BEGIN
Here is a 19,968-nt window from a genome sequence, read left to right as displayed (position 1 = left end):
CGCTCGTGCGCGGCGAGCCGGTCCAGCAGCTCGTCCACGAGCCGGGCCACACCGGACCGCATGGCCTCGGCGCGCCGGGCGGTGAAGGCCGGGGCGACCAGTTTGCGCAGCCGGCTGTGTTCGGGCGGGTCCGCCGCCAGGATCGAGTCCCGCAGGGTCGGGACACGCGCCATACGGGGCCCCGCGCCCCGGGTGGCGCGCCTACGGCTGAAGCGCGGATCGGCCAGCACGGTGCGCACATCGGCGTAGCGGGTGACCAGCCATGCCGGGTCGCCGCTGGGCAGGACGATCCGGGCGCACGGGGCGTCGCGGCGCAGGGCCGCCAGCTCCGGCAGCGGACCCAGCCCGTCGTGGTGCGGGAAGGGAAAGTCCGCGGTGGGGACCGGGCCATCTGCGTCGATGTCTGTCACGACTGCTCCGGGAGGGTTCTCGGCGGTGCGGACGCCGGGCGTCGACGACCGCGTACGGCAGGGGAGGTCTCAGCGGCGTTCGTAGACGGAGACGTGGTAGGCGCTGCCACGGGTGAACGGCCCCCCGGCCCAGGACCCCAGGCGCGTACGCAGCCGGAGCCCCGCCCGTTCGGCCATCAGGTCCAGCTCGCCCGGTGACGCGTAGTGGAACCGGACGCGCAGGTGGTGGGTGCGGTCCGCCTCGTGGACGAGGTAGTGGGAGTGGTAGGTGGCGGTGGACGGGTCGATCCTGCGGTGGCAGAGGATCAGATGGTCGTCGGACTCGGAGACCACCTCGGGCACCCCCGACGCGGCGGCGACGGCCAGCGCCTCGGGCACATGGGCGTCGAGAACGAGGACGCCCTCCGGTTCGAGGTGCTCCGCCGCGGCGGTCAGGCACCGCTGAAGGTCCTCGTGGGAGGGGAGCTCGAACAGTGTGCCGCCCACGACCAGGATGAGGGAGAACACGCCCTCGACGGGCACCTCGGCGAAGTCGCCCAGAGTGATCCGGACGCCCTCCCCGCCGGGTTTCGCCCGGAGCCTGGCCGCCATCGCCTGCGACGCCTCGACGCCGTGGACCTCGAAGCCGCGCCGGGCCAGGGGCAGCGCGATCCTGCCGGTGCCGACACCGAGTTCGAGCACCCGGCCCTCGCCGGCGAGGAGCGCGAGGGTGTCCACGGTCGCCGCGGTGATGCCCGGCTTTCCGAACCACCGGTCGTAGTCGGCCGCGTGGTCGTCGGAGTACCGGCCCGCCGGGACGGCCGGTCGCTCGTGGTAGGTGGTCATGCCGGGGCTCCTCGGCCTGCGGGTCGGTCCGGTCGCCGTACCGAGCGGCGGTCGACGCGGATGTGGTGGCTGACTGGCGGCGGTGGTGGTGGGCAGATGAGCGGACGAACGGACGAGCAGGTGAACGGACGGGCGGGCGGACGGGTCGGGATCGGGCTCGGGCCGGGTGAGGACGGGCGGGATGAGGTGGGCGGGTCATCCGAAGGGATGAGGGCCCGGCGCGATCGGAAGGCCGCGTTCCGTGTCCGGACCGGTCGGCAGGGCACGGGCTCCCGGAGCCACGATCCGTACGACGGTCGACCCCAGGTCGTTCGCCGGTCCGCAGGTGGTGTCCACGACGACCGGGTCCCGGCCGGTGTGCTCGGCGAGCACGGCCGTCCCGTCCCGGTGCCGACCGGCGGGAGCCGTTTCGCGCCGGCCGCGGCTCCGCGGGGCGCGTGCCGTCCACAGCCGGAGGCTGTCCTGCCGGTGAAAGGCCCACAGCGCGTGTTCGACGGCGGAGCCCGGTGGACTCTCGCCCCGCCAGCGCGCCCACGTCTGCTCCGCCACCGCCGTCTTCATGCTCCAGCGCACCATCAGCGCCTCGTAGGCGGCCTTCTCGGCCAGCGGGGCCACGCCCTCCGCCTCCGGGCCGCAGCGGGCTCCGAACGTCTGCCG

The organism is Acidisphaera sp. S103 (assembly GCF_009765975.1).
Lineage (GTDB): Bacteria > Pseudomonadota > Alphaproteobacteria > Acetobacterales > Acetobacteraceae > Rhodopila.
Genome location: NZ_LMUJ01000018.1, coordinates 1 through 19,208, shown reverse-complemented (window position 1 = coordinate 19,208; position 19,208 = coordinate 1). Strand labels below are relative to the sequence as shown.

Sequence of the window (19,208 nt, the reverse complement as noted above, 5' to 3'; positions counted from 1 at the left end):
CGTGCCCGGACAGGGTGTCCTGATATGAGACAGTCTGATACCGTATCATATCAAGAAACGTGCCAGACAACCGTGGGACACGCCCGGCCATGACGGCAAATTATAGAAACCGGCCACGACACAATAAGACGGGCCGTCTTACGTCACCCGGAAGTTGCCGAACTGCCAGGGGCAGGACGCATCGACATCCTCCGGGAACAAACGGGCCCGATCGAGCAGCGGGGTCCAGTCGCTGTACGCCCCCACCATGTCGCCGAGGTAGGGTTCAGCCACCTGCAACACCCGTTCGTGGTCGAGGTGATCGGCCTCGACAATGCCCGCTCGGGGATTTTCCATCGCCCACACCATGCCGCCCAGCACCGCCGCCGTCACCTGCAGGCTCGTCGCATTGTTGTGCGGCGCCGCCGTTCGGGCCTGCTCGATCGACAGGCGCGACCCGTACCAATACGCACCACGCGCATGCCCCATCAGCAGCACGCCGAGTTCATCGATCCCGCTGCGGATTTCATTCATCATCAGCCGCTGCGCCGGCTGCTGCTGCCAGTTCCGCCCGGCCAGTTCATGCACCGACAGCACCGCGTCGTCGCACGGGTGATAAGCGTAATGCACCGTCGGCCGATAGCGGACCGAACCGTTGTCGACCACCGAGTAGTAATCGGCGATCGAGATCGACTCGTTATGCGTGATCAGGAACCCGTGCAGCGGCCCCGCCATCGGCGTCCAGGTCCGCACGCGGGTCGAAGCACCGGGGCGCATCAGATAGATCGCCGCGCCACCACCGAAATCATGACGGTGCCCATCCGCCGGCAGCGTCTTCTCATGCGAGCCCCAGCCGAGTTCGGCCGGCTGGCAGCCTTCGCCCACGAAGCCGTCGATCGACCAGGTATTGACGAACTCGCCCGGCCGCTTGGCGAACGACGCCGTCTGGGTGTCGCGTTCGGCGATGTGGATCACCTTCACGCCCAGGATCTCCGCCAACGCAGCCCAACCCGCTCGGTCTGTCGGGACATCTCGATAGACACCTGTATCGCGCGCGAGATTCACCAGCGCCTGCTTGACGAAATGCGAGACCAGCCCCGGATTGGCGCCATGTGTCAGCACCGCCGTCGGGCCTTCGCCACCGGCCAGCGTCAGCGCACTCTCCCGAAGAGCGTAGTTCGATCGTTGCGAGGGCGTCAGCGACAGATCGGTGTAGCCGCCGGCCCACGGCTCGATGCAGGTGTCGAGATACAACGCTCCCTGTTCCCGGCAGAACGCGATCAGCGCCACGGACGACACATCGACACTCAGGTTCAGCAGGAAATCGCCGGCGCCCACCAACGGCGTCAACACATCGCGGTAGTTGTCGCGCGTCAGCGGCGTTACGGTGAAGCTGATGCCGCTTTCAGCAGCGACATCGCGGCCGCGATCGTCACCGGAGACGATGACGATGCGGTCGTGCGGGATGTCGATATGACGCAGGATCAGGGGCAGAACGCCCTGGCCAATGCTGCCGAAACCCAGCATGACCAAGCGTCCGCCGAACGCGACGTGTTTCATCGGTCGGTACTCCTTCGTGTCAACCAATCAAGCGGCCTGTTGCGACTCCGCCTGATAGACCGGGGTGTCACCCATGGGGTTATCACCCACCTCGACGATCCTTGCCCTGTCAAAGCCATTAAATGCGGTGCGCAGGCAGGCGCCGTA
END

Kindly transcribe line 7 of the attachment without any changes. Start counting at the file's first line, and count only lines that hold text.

CGTGCCCGGACAGGGTGTCCTGATATGAGACAGTCTGATACCGTATCATATCAAGAAACGTGCCAGACAACCGTGGGACACGCCCGGCCATGACGGCAAATTATAGAAACCGGCCACGACACAATAAGACGGGCCGTCTTACGTCACCCGGAAGTTGCCGAACTGCCAGGGGCAGGACGCATCGACATCCTCCGGGAACAAACGGGCCCGATCGAGCAGCGGGGTCCAGTCGCTGTACGCCCCCACCATGTCGCCGAGGTAGGGTTCAGCCACCTGCAACACCCGTTCGTGGTCGAGGTGATCGGCCTCGACAATGCCCGCTCGGGGATTTTCCATCGCCCACACCATGCCGCCCAGCACCGCCGCCGTCACCTGCAGGCTCGTCGCATTGTTGTGCGGCGCCGCCGTTCGGGCCTGCTCGATCGACAGGCGCGACCCGTACCAATACGCACCACGCGCATGCCCCATCAGCAGCACGCCGAGTTCATCGATCCCGCTGCGGATTTCATTCATCATCAGCCGCTGCGCCGGCTGCTGCTGCCAGTTCCGCCCGGCCAGTTCATGCACCGACAGCACCGCGTCGTCGCACGGGTGATAAGCGTAATGCACCGTCGGCCGATAGCGGACCGAACCGTTGTCGACCACCGAGTAGTAATCGGCGATCGAGATCGACTCGTTATGCGTGATCAGGAACCCGTGCAGCGGCCCCGCCATCGGCGTCCAGGTCCGCACGCGGGTCGAAGCACCGGGGCGCATCAGATAGATCGCCGCGCCACCACCGAAATCATGACGGTGCCCATCCGCCGGCAGCGTCTTCTCATGCGAGCCCCAGCCGAGTTCGGCCGGCTGGCAGCCTTCGCCCACGAAGCCGTCGATCGACCAGGTATTGACGAACTCGCCCGGCCGCTTGGCGAACGACGCCGTCTGGGTGTCGCGTTCGGCGATGTGGATCACCTTCACGCCCAGGATCTCCGCCAACGCAGCCCAACCCGCTCGGTCTGTCGGGACATCTCGATAGACACCTGTATCGCGCGCGAGATTCACCAGCGCCTGCTTGACGAAATGCGAGACCAGCCCCGGATTGGCGCCATGTGTCAGCACCGCCGTCGGGCCTTCGCCACCGGCCAGCGTCAGCGCACTCTCCCGAAGAGCGTAGTTCGATCGTTGCGAGGGCGTCAGCGACAGATCGGTGTAGCCGCCGGCCCACGGCTCGATGCAGGTGTCGAGATACAACGCTCCCTGTTCCCGGCAGAACGCGATCAGCGCCACGGACGACACATCGACACTCAGGTTCAGCAGGAAATCGCCGGCGCCCACCAACGGCGTCAACACATCGCGGTAGTTGTCGCGCGTCAGCGGCGTTACGGTGAAGCTGATGCCGCTTTCAGCAGCGACATCGCGGCCGCGATCGTCACCGGAGACGATGACGATGCGGTCGTGCGGGATGTCGATATGACGCAGGATCAGGGGCAGAACGCCCTGGCCAATGCTGCCGAAACCCAGCATGACCAAGCGTCCGCCGAACGCGACGTGTTTCATCGGTCGGTACTCCTTCGTGTCAACCAATCAAGCGGCCTGTTGCGACTCCGCCTGATAGACCGGGGTGTCACCCATGGGGTTATCACCCACCTCGACGATCCTTGCCCTGTCAAAGCCATTAAATGCGGTGCGCAGGCAGGCGCCGTA